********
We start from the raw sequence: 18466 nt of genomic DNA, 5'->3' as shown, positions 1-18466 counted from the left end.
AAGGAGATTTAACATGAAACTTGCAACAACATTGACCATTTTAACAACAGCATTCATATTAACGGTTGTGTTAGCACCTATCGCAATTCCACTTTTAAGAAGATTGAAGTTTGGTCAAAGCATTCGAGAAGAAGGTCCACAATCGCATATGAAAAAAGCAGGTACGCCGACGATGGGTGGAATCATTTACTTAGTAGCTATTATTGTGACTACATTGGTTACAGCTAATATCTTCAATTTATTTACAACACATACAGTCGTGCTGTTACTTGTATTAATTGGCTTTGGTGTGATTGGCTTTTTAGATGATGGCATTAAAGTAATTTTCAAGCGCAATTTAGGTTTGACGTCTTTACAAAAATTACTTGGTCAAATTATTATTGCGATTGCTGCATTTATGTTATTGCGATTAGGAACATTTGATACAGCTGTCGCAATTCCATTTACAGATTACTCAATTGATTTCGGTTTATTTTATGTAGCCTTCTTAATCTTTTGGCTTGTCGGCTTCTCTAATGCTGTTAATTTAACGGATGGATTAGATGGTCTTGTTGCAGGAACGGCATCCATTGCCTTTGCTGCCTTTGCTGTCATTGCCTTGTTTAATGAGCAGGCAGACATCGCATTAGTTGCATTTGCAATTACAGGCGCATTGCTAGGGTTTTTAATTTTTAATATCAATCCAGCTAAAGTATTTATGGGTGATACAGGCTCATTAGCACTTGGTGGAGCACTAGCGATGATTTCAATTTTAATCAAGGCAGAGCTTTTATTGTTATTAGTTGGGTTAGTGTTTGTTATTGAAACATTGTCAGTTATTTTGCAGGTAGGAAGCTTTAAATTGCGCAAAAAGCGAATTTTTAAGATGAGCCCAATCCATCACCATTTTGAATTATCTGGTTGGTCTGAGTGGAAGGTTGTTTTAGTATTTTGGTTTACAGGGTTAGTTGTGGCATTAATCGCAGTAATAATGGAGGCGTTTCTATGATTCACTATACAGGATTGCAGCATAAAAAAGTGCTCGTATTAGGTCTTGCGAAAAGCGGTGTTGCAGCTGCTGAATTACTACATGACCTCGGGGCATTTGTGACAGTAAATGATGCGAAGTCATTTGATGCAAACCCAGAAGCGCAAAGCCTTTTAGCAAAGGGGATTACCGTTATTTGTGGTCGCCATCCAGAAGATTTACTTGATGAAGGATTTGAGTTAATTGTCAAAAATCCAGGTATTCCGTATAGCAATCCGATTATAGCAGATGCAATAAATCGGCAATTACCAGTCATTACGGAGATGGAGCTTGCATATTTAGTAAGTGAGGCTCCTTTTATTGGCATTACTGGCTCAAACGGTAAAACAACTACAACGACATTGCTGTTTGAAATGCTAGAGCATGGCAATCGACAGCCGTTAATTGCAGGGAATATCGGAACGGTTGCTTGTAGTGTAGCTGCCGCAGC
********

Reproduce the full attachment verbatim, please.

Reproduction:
We start from the raw sequence: 18466 nt of genomic DNA, 5'->3' as shown, positions 1-18466 counted from the left end.
AAGGAGATTTAACATGAAACTTGCAACAACATTGACCATTTTAACAACAGCATTCATATTAACGGTTGTGTTAGCACCTATCGCAATTCCACTTTTAAGAAGATTGAAGTTTGGTCAAAGCATTCGAGAAGAAGGTCCACAATCGCATATGAAAAAAGCAGGTACGCCGACGATGGGTGGAATCATTTACTTAGTAGCTATTATTGTGACTACATTGGTTACAGCTAATATCTTCAATTTATTTACAACACATACAGTCGTGCTGTTACTTGTATTAATTGGCTTTGGTGTGATTGGCTTTTTAGATGATGGCATTAAAGTAATTTTCAAGCGCAATTTAGGTTTGACGTCTTTACAAAAATTACTTGGTCAAATTATTATTGCGATTGCTGCATTTATGTTATTGCGATTAGGAACATTTGATACAGCTGTCGCAATTCCATTTACAGATTACTCAATTGATTTCGGTTTATTTTATGTAGCCTTCTTAATCTTTTGGCTTGTCGGCTTCTCTAATGCTGTTAATTTAACGGATGGATTAGATGGTCTTGTTGCAGGAACGGCATCCATTGCCTTTGCTGCCTTTGCTGTCATTGCCTTGTTTAATGAGCAGGCAGACATCGCATTAGTTGCATTTGCAATTACAGGCGCATTGCTAGGGTTTTTAATTTTTAATATCAATCCAGCTAAAGTATTTATGGGTGATACAGGCTCATTAGCACTTGGTGGAGCACTAGCGATGATTTCAATTTTAATCAAGGCAGAGCTTTTATTGTTATTAGTTGGGTTAGTGTTTGTTATTGAAACATTGTCAGTTATTTTGCAGGTAGGAAGCTTTAAATTGCGCAAAAAGCGAATTTTTAAGATGAGCCCAATCCATCACCATTTTGAATTATCTGGTTGGTCTGAGTGGAAGGTTGTTTTAGTATTTTGGTTTACAGGGTTAGTTGTGGCATTAATCGCAGTAATAATGGAGGCGTTTCTATGATTCACTATACAGGATTGCAGCATAAAAAAGTGCTCGTATTAGGTCTTGCGAAAAGCGGTGTTGCAGCTGCTGAATTACTACATGACCTCGGGGCATTTGTGACAGTAAATGATGCGAAGTCATTTGATGCAAACCCAGAAGCGCAAAGCCTTTTAGCAAAGGGGATTACCGTTATTTGTGGTCGCCATCCAGAAGATTTACTTGATGAAGGATTTGAGTTAATTGTCAAAAATCCAGGTATTCCGTATAGCAATCCGATTATAGCAGATGCAATAAATCGGCAATTACCAGTCATTACGGAGATGGAGCTTGCATATTTAGTAAGTGAGGCTCCTTTTATTGGCATTACTGGCTCAAACGGTAAAACAACTACAACGACATTGCTGTTTGAAATGCTAGAGCATGGCAATCGACAGCCGTTAATTGCAGGGAATATCGGAACGGTTGCTTGTAGTGTAGCTGCCGCAGC